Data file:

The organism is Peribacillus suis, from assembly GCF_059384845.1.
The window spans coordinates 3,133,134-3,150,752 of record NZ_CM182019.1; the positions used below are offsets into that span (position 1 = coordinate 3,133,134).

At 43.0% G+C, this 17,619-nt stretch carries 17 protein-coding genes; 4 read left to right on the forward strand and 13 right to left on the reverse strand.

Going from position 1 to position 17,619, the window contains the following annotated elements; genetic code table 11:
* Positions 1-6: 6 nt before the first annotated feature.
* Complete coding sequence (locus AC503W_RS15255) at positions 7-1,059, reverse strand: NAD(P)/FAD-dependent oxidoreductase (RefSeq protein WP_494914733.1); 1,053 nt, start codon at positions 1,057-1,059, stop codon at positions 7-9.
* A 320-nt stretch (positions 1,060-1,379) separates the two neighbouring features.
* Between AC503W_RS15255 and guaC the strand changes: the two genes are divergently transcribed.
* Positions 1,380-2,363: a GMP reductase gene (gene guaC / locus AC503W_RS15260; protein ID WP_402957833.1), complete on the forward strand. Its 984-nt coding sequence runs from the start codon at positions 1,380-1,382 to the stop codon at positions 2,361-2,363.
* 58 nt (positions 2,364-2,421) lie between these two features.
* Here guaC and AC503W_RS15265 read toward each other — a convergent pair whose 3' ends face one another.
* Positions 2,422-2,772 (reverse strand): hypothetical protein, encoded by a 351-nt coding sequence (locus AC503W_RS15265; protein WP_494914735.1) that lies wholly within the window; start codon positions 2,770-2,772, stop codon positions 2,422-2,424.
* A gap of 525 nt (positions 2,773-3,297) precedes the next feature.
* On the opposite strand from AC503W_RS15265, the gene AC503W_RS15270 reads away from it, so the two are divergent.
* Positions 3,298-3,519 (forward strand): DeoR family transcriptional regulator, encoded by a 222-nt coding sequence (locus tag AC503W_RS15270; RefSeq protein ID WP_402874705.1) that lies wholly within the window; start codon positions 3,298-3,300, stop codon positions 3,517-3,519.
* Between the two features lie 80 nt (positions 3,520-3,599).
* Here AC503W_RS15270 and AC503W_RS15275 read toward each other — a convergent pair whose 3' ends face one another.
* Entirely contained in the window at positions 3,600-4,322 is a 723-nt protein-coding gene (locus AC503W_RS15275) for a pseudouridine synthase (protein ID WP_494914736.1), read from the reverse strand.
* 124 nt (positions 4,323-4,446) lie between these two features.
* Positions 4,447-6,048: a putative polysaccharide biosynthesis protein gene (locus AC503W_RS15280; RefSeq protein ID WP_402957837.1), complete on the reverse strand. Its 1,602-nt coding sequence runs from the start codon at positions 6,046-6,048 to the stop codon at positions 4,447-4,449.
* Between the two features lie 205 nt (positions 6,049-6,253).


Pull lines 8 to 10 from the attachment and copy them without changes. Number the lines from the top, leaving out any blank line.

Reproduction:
* Between AC503W_RS15255 and guaC the strand changes: the two genes are divergently transcribed.
* Positions 1,380-2,363: a GMP reductase gene (gene guaC / locus AC503W_RS15260; protein ID WP_402957833.1), complete on the forward strand. Its 984-nt coding sequence runs from the start codon at positions 1,380-1,382 to the stop codon at positions 2,361-2,363.
* 58 nt (positions 2,364-2,421) lie between these two features.